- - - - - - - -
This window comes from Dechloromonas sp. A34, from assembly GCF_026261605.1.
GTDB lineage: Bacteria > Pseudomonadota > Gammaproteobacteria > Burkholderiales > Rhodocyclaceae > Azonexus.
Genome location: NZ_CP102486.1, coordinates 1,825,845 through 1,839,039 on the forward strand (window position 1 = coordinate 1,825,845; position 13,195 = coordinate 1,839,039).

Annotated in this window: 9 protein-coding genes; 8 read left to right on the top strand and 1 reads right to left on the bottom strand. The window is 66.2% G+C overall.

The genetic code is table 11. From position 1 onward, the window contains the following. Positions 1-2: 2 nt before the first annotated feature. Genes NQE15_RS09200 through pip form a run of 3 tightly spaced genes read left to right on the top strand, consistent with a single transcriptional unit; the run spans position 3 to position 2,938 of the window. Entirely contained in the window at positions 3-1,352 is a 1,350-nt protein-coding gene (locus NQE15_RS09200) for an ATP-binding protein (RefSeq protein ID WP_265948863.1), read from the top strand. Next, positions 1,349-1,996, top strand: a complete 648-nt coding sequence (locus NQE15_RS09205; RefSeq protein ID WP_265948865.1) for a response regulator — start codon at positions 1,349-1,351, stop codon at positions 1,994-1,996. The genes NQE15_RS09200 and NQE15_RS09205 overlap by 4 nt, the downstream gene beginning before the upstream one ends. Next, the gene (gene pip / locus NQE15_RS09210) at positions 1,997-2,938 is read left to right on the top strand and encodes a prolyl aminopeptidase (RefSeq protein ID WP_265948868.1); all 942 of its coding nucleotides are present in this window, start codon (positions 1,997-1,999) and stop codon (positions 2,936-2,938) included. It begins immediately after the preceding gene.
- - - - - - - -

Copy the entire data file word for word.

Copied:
This window comes from Dechloromonas sp. A34, from assembly GCF_026261605.1.
GTDB lineage: Bacteria > Pseudomonadota > Gammaproteobacteria > Burkholderiales > Rhodocyclaceae > Azonexus.
Genome location: NZ_CP102486.1, coordinates 1,825,845 through 1,839,039 on the forward strand (window position 1 = coordinate 1,825,845; position 13,195 = coordinate 1,839,039).

Annotated in this window: 9 protein-coding genes; 8 read left to right on the top strand and 1 reads right to left on the bottom strand. The window is 66.2% G+C overall.

The genetic code is table 11. From position 1 onward, the window contains the following. Positions 1-2: 2 nt before the first annotated feature. Genes NQE15_RS09200 through pip form a run of 3 tightly spaced genes read left to right on the top strand, consistent with a single transcriptional unit; the run spans position 3 to position 2,938 of the window. Entirely contained in the window at positions 3-1,352 is a 1,350-nt protein-coding gene (locus NQE15_RS09200) for an ATP-binding protein (RefSeq protein ID WP_265948863.1), read from the top strand. Next, positions 1,349-1,996, top strand: a complete 648-nt coding sequence (locus NQE15_RS09205; RefSeq protein ID WP_265948865.1) for a response regulator — start codon at positions 1,349-1,351, stop codon at positions 1,994-1,996. The genes NQE15_RS09200 and NQE15_RS09205 overlap by 4 nt, the downstream gene beginning before the upstream one ends. Next, the gene (gene pip / locus NQE15_RS09210) at positions 1,997-2,938 is read left to right on the top strand and encodes a prolyl aminopeptidase (RefSeq protein ID WP_265948868.1); all 942 of its coding nucleotides are present in this window, start codon (positions 1,997-1,999) and stop codon (positions 2,936-2,938) included. It begins immediately after the preceding gene.